Five Poems: A New Ministry

By Mrinalini Harchandrai



She is an illusionist
walking among
the people
wearing sunrises
in her lambent eyes

her cape sweeps
in a fishtail
of silver arts
a diviner of nets
and scales of settlers

a time traveller
through parchment
ages, a conjurer of bridges
from ferries, and casinos
from Arabian dhows

a moontide soothsayer
that echoes an amphitheatre
of emotion in the audience
an alchemist of silt
and salt, courting open-mouthed

kisses from the ocean
with snakeish feat
rippling, brooking,
eddying away tropical
mango heat with the cooling
murmurs of a hypnotist

juggling old and new
cidades with super
natural sleight you have
to look closely
or you can miss
a seasoned shapeshifter

au current with the ebb
and flow on a Konkan spell.


I was born in a river
of mortar, when a migrant took off
his shirt and wiped his armpit
on a one-lane highway.

I tom-tom the arrival
of real India loudest,
my mall deracinates
wildflowers, illegal storeys
sickle away folk
stories, ATMs fringe
my banks like palms,
commercial zigzagging
paves the pockets
of slap-and-dash investors
who dream of recreating
their metro natures
in a nova cidade.

A venal northbank pass,
a throbbing mainline
to hash-brown sands;
old-timers like Socorro villages
and O’Coqueiro sit on a bench,
watching the Millennial rush
like indulgent matriarchs
as the new dogs of the neighbourhood
give chase all the way
to the market.

The rash elephantiasis
after the Panjim bridge,
a malignant surge
is the chicken-and-egg
to beached-out seizures - Baga and Calangute
- that feed on tourist bus arrivals,
an aboveground landfill,

I am where the sun has set.


She dreams in curryrice
and handchurns policies
with the cool blade
of her grandmother’s tales;

she is the new communidade
who takes the wadi back
from the sharktooth developer;
she schools the next generation
with the dew of the paddy field;
she pulls the saudade
from the hearts
of the old witnesses
and plants them as gardens
patulous in the cidade;
she is the confluence
of colour and language,
an estuary for a future-past;
she is for whom we hold
that vote in our cells
that promise in our pocketpurses;

she stems the erubescence
from gored hill-limbs
and fills in the Luso-Ind cracks
of faded mansions;
she cuts the techno lights
on the waves, brings space
into the sun; she is the last
hope for a lost state;

and she is the dourada  
for whom chapels
and temples will hold
their ground.


 Those were summers
of overexposed lulls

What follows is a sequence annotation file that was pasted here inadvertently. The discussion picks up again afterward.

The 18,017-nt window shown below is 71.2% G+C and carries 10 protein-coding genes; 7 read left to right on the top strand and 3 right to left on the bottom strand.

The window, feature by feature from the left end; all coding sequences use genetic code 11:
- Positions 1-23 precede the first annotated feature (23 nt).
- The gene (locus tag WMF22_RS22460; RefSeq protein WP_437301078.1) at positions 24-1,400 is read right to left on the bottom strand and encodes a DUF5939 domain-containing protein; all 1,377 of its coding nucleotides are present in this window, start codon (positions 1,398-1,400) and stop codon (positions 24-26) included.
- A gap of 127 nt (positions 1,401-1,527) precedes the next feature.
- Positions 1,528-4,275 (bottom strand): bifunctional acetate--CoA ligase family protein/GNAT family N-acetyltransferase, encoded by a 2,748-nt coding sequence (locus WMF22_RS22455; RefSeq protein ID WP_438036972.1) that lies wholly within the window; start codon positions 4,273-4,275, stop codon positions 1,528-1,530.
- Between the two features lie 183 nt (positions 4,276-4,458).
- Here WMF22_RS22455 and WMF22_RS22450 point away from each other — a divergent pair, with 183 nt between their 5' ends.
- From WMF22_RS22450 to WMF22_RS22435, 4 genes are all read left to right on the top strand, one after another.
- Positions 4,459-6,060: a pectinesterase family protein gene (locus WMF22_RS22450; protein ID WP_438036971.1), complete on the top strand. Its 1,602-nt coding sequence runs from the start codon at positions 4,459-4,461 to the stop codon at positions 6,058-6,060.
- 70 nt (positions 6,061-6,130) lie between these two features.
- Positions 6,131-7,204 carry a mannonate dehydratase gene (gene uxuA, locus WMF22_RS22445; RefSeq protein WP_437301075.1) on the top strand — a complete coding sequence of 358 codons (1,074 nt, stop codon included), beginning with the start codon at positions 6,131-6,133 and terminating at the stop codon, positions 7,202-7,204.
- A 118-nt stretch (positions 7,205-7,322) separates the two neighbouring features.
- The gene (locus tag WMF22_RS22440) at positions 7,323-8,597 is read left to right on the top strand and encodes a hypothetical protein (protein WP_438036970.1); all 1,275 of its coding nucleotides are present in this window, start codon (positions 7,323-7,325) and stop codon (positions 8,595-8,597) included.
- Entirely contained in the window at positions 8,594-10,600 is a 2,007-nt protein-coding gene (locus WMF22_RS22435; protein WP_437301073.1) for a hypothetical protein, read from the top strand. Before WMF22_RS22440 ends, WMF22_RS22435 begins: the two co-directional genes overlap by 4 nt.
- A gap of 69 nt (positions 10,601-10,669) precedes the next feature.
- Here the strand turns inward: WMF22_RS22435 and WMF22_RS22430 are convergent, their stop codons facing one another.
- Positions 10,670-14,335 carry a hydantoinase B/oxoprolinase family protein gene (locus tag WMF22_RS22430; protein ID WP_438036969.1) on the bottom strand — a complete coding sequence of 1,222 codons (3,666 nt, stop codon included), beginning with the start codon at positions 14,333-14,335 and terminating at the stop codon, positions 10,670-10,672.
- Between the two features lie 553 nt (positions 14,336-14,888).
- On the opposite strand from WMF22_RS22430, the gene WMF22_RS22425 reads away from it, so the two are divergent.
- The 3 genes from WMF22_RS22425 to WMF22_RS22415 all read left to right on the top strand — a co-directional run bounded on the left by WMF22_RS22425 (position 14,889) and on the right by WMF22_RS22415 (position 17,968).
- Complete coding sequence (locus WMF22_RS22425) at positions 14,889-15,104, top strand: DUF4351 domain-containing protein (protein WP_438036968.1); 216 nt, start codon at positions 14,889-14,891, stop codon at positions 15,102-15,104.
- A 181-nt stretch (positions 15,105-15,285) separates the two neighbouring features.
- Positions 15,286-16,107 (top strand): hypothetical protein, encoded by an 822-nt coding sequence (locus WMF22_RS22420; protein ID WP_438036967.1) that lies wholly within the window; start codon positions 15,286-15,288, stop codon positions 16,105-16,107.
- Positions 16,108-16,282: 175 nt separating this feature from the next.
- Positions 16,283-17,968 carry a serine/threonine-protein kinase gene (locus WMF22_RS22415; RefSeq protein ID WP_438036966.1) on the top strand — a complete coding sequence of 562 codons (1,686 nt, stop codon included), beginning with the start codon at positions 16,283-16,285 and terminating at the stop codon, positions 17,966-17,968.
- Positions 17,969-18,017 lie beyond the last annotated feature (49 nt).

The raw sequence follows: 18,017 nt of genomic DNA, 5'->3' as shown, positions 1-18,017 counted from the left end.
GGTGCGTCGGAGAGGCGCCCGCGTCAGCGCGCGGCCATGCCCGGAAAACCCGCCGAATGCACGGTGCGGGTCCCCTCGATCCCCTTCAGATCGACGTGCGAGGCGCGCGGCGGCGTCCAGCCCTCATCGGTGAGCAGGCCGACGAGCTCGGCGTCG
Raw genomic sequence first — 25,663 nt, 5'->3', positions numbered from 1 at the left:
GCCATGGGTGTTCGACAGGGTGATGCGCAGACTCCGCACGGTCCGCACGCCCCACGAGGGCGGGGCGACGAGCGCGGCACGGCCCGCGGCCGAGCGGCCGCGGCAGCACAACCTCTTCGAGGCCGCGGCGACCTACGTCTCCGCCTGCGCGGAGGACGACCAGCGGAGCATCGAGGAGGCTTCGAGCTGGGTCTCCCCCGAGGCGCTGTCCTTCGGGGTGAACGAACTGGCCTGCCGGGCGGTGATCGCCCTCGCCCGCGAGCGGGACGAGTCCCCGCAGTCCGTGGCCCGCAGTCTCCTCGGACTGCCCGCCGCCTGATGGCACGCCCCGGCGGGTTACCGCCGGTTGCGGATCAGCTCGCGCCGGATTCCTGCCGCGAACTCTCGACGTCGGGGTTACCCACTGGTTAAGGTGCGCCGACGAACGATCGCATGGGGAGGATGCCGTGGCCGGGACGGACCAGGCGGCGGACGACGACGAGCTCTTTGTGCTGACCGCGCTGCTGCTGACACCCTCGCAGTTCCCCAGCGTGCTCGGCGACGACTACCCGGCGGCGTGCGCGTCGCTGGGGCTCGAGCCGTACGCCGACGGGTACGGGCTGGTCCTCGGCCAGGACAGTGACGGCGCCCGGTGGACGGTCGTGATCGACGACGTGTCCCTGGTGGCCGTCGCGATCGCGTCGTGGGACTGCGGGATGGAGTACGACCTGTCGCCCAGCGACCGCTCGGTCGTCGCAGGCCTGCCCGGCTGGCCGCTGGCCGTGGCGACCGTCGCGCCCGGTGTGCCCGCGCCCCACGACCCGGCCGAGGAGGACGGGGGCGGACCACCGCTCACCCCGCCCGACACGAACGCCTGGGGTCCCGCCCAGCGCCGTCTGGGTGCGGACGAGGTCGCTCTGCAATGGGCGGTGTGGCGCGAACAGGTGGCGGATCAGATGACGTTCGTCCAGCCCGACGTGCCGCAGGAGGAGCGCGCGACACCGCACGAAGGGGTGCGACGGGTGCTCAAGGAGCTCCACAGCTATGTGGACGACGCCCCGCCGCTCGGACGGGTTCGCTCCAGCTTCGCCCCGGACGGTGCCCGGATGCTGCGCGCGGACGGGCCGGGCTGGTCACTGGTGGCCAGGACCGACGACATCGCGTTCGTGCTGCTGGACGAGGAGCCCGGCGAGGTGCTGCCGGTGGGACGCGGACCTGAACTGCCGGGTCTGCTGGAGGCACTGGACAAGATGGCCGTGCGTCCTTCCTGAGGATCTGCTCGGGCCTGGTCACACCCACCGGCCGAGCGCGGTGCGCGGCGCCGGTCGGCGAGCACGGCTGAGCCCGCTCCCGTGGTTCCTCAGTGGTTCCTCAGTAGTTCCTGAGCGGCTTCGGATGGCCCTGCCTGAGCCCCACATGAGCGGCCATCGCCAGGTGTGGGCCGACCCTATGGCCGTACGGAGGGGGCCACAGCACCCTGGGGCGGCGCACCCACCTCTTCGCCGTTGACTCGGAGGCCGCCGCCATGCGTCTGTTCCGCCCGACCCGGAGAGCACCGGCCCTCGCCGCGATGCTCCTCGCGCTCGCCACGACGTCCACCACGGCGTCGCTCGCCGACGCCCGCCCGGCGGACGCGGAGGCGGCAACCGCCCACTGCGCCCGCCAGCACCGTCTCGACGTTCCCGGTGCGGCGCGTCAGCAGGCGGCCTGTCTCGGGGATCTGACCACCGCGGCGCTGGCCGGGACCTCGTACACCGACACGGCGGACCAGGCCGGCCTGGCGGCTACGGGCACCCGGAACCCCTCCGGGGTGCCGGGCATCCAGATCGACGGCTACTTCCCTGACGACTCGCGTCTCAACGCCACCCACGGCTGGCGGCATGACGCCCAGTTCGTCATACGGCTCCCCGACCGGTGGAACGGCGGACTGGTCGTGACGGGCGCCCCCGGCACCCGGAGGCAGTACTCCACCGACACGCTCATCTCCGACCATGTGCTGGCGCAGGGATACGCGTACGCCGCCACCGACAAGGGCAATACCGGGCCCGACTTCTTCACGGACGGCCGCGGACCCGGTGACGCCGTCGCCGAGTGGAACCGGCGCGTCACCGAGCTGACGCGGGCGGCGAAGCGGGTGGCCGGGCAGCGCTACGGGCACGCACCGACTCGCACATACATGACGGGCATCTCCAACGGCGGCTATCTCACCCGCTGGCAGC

we still heard our breath
over the oceanic roar
within conch shells
our lithe limbs draped
on the arm-lions of rocking
chairs that creaked
like our grandmother
whose cupboard still hoards
her talcum smells

we heard the sizzle
of mosquitos whose curiosity
was piqued between faded
pages of novels, they entered
like new characters, we respired
them over again and bit
though the plots
tinged with swattings
of our young blood

we watched Sundays
proceed like churchsong
when we bounced
like palm fronds
in warm water swells
suckling on a mankurad
and nourished by an azure weft

the foliage linked arms
with us, while we drank
boxed port the bee-eater
watched shadows lengthen
outside, the intimacy
of solitude in a deepsea
crab-crawl seasoned
and filled us with ourselves.


A labyrinthian cirque
                                        congealed pomfret-scale of merchant
traffic, medieval dust crier
              a spiced omphalos
                              selling   soul       catchers
                    and t i m e   t   r a v el
                                                        and aquamarinemagicbeans

her skin churns daily
                                      evokes our funambulist,
                                                                                 a borborygmus of Vespas
                      scrape like guts
                                                  in a fisherwife’s call

Friday market patrao
                                                           bids like           ^          ^          roulette
              mazerunning for change
overtaking busloads
                                                       of sungrazers
                    seekers of redchilli                                          burn.

Banner features artist Ravi Varma courtesy of Wikipedia Commons.


Mrinalini Harchandrai is the author of A Bombay in My Beat (Bombaykala Books, 2017), a collection of poetry that explores the soundtrack of the city, personal cadences and jazz poetry. Based in Mumbai, her poems have appeared in several literary journals and 'The Slippers' won first prize in The Barre (2017). She was longlisted for The Commonwealth Short Story Prize 2018. She is Editor at Bombaykala Books. You can purchase A Bombay in my Beat here.